Do we even need to reinvent money?
In episode 7, Samantha Yap and Jacob Goldstein touched on money, control, and what that means for privacy. In episode 8, they explore this idea further.
Who controls money? Do people value privacy or convenience more? How has crypto evolved over the years?
Jacob is a journalist who spent time at the Wall Street Journal. He then went on to host the popular Planet Money podcast by NPR. He is the Author of “A Book called Money: The True Story of a Made-Up Thing” and the current host of Pushkin’s “What’s Your Problem?” podcast.
Does a universal currency work?
Jacob’s book had a chapter on the European Union, as they created a new kind of money where everyone in this group of countries has a common currency. Is this the natural evolution of money – to have a universal currency? Jacob doesn’t think so. He shared how the Euro hasn’t been working as intended and has gone worse than people thought. He argues that different countries have different economies and the way basic monetary needs change with how their economy is doing. Sometimes people need more money. Sometimes people need less money.
The current authoritarian monetary system works okay.
A single currency to cover a bunch of countries doesn’t work. But within one country, who should control the money? Jacob shares that in most developed countries, the government controls it. The other big piece he thinks people often overlook is that private banks also have much control over money. Fractional Reserve Banks create money and take them out of circulation when they make loans. The government and the private banks make up the current monetary system that Jacob thinks is working well enough. “I think it is basically functional. Yes, it’s bad that inflation is 8% right now, but if you look at the last whatever, 50 years, 70 years now, if you look at the monetary regime we have now, can date it to the early 70s, you can date it to 1945. But in either of those cases, it has basically worked. The economy has grown tremendously. There hasn’t been a monetary collapse. So, I think it works okay.”
What is money?
Bitcoin was born off the back of the 2008 financial crisis because of trust issues with centralised authorities. Can Bitcoin be the universal currency of the world? Jacob shared a story where he and his colleagues bought some bitcoins for $20 in 2011 after writing a story about it. They used it to buy lunch for 2 Bitcoins, which at the time of recording, makes it a $40,000 lunch. Now, Jacob believes the fact that people might lament over the opportunity cost of that lunch means it can’t be used to replace money. “It’s like the pizza story…If you’re a fool for spending it, it’s not money. So that, to me, is a big, important point, “
In earlier episodes, Jacob shares that the money is made up. Samantha challenged him to ask if money is made up, won’t Bitcoin be money to a few people too?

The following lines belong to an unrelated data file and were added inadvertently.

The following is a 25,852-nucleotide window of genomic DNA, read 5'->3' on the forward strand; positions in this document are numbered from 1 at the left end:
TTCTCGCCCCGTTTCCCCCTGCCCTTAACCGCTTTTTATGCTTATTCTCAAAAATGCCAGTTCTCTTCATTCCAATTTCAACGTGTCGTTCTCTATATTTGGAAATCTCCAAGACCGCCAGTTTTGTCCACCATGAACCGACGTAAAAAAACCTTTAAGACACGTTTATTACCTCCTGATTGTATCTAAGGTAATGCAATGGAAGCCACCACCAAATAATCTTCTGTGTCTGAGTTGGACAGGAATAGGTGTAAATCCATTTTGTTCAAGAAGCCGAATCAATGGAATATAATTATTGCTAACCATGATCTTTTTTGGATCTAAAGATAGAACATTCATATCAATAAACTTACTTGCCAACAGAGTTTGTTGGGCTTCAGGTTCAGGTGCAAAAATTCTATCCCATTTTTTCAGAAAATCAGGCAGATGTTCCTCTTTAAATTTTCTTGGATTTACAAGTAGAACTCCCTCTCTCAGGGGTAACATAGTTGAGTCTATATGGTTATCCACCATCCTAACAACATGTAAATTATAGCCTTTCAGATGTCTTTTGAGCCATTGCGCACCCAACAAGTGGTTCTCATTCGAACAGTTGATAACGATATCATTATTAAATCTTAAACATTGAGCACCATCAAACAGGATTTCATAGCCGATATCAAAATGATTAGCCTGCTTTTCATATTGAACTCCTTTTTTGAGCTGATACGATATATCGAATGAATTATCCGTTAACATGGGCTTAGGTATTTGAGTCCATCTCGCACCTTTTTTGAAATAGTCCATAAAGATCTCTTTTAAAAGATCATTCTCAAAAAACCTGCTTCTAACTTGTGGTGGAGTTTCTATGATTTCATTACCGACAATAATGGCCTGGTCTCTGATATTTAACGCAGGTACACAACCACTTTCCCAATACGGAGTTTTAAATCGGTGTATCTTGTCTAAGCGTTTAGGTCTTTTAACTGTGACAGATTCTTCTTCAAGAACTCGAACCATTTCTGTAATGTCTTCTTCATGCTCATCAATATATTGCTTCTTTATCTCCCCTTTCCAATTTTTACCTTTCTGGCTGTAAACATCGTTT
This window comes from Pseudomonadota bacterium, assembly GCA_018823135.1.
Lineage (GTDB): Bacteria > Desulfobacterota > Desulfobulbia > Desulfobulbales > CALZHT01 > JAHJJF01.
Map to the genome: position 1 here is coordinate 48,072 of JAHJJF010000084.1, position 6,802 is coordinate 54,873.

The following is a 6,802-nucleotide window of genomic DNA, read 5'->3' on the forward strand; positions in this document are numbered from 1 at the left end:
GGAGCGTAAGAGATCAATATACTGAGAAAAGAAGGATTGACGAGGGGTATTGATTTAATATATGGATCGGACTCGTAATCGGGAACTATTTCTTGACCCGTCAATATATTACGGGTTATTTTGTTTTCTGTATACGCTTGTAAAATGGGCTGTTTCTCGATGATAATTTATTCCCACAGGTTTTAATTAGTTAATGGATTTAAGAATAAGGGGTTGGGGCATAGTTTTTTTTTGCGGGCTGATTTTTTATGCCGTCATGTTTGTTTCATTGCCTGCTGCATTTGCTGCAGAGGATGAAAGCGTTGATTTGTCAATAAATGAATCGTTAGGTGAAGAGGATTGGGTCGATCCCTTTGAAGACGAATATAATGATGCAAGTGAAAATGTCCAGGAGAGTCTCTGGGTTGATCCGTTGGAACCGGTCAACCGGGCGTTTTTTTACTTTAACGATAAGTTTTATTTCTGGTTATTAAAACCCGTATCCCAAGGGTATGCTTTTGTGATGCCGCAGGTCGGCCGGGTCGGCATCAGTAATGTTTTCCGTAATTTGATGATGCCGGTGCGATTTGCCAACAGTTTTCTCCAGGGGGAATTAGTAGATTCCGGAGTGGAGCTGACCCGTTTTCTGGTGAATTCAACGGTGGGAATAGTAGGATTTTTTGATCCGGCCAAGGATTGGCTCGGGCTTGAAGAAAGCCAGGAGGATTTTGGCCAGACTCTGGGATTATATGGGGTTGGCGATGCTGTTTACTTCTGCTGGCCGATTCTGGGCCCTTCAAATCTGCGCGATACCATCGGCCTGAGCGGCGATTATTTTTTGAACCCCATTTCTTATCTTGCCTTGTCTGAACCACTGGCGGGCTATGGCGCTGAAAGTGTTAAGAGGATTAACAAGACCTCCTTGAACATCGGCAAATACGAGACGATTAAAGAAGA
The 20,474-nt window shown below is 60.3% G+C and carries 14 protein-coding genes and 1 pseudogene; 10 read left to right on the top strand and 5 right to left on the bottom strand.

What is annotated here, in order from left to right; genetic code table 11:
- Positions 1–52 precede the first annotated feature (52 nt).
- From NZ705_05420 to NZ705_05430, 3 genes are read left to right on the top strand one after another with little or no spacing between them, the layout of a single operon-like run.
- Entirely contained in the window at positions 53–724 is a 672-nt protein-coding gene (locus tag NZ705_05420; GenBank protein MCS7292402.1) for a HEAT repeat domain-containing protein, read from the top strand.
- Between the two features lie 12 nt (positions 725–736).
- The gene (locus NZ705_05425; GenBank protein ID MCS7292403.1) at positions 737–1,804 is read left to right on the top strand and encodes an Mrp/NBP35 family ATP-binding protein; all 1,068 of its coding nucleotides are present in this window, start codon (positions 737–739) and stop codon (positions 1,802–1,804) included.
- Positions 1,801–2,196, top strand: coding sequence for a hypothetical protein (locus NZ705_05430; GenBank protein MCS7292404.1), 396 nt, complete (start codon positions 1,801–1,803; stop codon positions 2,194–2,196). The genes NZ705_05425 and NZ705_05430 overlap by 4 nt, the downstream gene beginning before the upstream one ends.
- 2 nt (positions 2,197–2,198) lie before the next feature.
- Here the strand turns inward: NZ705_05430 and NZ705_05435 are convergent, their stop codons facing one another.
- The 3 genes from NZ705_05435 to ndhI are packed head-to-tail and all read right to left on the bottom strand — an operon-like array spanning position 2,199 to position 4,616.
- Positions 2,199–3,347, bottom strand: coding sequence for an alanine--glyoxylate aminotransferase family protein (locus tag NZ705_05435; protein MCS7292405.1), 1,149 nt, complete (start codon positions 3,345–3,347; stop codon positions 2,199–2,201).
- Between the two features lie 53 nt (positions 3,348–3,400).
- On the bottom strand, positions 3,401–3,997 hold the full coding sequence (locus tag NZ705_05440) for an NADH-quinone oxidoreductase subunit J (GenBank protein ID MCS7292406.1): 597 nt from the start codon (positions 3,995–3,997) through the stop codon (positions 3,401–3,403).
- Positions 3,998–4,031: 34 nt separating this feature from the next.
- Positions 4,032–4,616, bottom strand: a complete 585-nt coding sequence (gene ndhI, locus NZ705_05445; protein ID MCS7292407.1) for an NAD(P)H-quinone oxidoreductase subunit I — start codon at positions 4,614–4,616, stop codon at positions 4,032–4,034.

Jacob shared that he thinks a reasonable definition of money is it’s a thing you buy stuff with.
“It’s a store of value and a unit of account and a medium of exchange. Medium of exchange means it’s what you buy stuff with. A unit of account means it’s what you say. The value of other things is. So, you know, falafel used to be 2 Bitcoin, and now it’s 1/10,000th of a Bitcoin or something. So, it’s kind of absurd as a unit of account, right?”
The evolution from cryptocurrency to crypto
“You know, when I started covering it, it was cryptocurrency, and everybody talked about money because the word currency is right there. People have stopped saying cryptocurrency and started just saying crypto, which I think is meaningful. I think that’s not just because it’s shorter. I think it’s because the ideas have moved beyond money.” In this episode, Jacob shares his excitement about the crypto space as he sees new use cases from the technology behind cryptocurrencies, such as smart contracts and payment rails. He shares that he is eagerly rooting for a killer app to emerge. One that would onboard users to use it because of its utility and not just because it’s “crypto”.
Through speaking with Jacob Goldstein, it is evident that money is an idea that is simple yet complicated simultaneously. You could think of it as a thing you buy stuff with, or you could be very philosophical about it and think of money as a construct. Cryptocurrencies might start as a way to replace money, but their track record shows they still have a way to go before replacing Fiat currencies. However, the revolution kicked off with the invention of cryptocurrencies, leading to several innovations that have already made meaningful differences. Will cryptocurrencies replace money? Only time will tell.
Follow Jacob Goldstein on Twitter here
Buy “Money: The True Story of a Made Up Thing” here
Listen to Jacob’s Podcast – “What’s Your Problem” here